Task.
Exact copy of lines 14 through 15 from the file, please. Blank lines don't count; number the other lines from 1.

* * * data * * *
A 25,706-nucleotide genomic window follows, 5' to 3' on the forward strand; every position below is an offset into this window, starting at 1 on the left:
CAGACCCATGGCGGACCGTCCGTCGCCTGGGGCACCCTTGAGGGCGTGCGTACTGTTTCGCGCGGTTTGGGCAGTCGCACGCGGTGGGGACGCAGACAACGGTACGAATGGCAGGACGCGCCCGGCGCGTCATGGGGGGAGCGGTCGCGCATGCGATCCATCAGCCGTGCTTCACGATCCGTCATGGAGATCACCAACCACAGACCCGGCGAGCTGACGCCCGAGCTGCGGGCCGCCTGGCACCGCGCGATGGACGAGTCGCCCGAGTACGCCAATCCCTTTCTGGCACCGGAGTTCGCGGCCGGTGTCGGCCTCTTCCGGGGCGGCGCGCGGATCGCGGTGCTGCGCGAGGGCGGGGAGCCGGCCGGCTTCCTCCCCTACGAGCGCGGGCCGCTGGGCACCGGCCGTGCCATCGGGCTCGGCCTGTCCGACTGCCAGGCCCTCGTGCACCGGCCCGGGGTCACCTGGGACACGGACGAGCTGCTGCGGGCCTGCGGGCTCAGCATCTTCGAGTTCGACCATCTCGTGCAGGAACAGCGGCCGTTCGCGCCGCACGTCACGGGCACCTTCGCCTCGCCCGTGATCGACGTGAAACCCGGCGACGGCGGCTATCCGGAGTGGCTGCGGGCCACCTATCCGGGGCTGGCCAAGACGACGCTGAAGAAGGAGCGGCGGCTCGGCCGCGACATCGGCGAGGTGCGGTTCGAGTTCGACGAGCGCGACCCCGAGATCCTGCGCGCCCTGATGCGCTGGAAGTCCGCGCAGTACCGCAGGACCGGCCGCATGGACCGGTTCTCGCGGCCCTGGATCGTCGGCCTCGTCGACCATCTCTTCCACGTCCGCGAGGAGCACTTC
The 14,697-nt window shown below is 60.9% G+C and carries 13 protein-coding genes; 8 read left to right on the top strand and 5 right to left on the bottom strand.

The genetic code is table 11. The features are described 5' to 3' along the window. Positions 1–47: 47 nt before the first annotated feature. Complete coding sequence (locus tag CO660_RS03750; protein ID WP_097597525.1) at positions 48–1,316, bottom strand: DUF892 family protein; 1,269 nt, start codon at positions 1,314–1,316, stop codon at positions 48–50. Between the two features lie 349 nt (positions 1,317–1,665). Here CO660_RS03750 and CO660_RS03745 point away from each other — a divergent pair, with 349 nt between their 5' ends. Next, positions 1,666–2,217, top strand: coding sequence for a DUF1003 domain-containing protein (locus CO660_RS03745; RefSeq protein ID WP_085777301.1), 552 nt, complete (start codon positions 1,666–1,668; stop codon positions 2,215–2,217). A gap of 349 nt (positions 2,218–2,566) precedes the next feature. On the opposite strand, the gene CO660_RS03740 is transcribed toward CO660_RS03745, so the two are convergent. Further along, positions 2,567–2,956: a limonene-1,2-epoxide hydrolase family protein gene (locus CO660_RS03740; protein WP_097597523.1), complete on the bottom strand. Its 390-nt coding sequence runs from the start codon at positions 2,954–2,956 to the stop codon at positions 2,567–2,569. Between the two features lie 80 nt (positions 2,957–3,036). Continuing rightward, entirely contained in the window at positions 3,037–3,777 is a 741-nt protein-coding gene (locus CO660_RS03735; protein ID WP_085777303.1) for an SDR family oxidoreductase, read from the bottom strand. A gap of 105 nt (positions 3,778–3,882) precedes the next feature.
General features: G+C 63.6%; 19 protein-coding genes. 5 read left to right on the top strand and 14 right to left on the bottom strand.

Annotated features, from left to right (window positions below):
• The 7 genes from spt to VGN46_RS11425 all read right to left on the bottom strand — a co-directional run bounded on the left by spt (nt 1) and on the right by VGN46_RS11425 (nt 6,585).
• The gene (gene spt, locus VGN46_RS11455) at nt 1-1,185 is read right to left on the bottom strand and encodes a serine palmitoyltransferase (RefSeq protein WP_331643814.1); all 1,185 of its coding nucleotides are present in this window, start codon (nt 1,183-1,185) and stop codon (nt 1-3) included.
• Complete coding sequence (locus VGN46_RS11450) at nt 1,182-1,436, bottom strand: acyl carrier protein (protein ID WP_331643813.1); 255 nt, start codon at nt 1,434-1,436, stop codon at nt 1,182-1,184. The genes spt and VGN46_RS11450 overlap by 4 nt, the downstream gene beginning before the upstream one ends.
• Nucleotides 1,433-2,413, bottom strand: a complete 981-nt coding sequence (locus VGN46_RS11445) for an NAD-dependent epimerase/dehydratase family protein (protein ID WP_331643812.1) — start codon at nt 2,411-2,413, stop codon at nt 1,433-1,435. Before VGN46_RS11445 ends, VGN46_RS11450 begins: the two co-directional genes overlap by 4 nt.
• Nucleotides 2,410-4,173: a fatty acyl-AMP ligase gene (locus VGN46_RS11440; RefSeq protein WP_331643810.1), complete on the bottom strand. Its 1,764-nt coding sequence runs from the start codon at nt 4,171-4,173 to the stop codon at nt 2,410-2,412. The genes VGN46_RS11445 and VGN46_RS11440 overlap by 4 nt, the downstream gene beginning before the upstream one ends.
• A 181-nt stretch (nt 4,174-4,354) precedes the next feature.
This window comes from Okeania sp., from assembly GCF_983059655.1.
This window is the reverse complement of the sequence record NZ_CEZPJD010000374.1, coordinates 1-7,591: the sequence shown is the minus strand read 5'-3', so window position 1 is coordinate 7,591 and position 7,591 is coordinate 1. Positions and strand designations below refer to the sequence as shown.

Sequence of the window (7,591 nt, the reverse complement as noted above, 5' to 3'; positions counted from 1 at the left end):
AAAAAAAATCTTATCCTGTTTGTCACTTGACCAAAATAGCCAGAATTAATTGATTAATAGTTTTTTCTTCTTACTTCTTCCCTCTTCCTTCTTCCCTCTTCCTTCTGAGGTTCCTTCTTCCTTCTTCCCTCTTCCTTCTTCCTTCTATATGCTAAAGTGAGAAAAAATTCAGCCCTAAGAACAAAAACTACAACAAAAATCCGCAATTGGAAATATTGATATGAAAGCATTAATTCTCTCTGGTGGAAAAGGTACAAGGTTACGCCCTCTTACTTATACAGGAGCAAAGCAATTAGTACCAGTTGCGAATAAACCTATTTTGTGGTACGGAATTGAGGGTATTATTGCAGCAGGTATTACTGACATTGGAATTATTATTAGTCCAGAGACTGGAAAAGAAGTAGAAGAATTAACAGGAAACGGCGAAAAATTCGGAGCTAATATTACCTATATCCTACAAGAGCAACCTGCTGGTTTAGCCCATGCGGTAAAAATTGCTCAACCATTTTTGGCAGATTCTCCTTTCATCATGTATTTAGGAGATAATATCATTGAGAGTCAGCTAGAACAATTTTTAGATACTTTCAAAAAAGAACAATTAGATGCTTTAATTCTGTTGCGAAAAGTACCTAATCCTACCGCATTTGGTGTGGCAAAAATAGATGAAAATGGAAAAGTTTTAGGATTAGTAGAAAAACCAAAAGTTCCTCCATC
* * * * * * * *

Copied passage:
This window is the reverse complement of the sequence record NZ_CEZPJD010000374.1, coordinates 1-7,591: the sequence shown is the minus strand read 5'-3', so window position 1 is coordinate 7,591 and position 7,591 is coordinate 1. Positions and strand designations below refer to the sequence as shown.

Sequence of the window (7,591 nt, the reverse complement as noted above, 5' to 3'; positions counted from 1 at the left end):